Searching for Help
Together, the three desperately made their way through the surrounding swamp to find help. They wanted the rest of the band and crew to be rescued as soon as possible. Eventually, they made it to a nearby farm, where Johnny Mote had heard the distant crash and thought a car had skidded on gravel.
The Lives Lost
Unfortunately, not everyone on the plane survived. Six of the people on the flight died instantly upon impact, including both pilots, Cassie Gaines, Steve Gaines, Ronnie Van Zant and assistant road manager Dean Kilpatrick. Everyone else on the plane suffered serious injuries.
Breaking the News to the Public
This event wasn’t immediately reported. It wasn't until the evening and the following morning that official news was released about the Lynyrd Skynyrd fatal plane crash. At 8:20 p.m. on CBS news, Walter Cronkite famously reported the violent incident.
After such a significant event, reporters are inevitably going to look for every detail they can related to the story and the band. In 1977, some reporters even went looking for the crash site in the woods near Gillsburg, Mississippi, and they were successful in finding it.
An Investigation Is Launched
Viewers weren’t satisfied with initial explanations for the crash. They wondered how the plane could have run out of fuel so quickly without the pilots realizing what was happening. People wanted answers, and the U.S. National Transportation Safety Board opened an investigation to find them.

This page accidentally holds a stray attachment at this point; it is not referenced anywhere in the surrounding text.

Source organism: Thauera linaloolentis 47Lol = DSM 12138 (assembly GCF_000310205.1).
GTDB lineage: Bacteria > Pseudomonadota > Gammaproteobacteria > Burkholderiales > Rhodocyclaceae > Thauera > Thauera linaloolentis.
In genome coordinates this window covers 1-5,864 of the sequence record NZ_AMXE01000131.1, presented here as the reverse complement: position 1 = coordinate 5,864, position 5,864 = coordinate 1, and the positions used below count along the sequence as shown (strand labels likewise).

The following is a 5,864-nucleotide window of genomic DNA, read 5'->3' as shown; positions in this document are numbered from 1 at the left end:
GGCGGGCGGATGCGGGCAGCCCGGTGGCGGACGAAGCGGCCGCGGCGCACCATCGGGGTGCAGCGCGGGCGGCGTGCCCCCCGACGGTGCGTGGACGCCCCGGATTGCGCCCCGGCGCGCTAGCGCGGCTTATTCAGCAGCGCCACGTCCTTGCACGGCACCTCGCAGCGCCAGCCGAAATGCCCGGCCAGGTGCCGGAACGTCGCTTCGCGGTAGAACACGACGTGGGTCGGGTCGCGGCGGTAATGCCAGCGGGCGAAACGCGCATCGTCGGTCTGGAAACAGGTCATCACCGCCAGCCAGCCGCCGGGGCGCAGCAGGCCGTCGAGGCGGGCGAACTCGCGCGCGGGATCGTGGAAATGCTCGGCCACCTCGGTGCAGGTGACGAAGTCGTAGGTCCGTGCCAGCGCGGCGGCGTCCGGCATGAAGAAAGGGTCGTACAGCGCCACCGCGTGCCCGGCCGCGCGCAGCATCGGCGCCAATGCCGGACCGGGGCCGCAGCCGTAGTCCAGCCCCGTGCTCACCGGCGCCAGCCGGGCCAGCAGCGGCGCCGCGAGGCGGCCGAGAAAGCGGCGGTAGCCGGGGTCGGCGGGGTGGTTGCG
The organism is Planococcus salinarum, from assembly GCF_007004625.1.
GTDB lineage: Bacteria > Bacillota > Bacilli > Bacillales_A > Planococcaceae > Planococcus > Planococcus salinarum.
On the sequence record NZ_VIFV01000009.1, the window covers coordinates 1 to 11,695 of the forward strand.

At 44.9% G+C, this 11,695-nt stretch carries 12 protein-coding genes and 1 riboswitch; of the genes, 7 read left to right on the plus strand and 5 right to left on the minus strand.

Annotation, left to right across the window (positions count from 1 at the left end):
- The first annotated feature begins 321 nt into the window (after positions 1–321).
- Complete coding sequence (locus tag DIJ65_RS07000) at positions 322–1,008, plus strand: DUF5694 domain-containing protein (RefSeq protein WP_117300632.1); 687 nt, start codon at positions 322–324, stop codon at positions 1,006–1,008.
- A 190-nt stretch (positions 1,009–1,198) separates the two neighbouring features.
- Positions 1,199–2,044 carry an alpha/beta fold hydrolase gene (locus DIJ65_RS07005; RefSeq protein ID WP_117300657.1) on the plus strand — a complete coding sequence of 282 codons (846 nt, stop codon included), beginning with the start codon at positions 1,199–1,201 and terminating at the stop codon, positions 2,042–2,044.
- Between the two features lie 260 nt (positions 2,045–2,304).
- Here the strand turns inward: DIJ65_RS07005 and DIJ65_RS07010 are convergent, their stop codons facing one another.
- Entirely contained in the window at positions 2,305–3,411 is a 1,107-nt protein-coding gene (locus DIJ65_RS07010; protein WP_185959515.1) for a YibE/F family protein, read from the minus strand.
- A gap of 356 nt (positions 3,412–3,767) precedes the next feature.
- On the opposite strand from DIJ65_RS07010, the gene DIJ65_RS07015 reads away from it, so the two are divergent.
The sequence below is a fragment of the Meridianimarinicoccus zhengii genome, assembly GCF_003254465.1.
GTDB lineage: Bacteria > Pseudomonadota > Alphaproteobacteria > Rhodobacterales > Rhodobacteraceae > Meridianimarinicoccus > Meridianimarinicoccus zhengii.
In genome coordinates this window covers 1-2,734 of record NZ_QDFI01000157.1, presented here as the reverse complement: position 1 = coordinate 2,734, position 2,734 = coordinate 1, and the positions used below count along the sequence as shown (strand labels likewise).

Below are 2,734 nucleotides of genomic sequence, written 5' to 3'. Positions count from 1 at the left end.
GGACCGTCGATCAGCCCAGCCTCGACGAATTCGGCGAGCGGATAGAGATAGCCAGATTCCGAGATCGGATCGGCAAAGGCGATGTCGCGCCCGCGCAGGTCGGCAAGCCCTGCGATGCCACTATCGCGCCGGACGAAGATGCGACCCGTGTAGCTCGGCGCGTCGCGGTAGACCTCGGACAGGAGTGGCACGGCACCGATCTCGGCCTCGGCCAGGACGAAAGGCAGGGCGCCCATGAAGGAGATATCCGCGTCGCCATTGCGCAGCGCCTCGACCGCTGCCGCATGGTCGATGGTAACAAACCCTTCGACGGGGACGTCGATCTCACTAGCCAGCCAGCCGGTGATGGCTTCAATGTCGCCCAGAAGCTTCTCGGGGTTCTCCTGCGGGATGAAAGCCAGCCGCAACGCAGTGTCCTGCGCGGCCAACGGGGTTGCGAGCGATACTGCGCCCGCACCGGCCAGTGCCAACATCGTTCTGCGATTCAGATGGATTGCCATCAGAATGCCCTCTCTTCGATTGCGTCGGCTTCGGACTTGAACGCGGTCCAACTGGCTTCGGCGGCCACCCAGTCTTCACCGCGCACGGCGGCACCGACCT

The final conclusion reached by the team of investigators was that the right engine of the plane had consumed more gas than usual due to "an engine malfunction of undetermined nature." Essentially, they weren't exactly sure why the fuel got so low.
One of the worst parts about the entire story is what Artimus Pyle revealed about their conversation on the flight. He said one of the things they discussed was switching their plane to a Learjet for upcoming flights. In other words, they knew the plane wasn't in great condition and didn't plan on using it anymore.
An Unpleasant Album Cover
After the band suffered a tragic plane crash, the cover of their most recent album, Street Survivors, took on an ominous feel. On the album cover, the band members stand in a row in front of tall flames — some even have their eyes closed with strange facial expressions.
When celebrities abruptly pass away, their name and product normally undergo a bump in popularity. After all, many people are talking about them, sharing their music, buying their albums and mourning their passing. Lynyrd Skynyrd was no exception to this pattern of behavior.
The five band members who survived the crash were in no condition to think about music for a very long time. They had all suffered extreme injuries that took time to heal, not to mention the time they needed to recover from the mental trauma of what they had experienced.
Eventually, Billy Powell, Allen Collins, Leon Wilkeson, Gary Rossington, Artimus Pyle, ex-member Ed King and Ronnie Van Zant's little brother, Johnny (pictured), all got together for a Lynyrd Skynyrd reunion. It was 10 years after the plane crash, and they created the Southern by the Grace of God live album.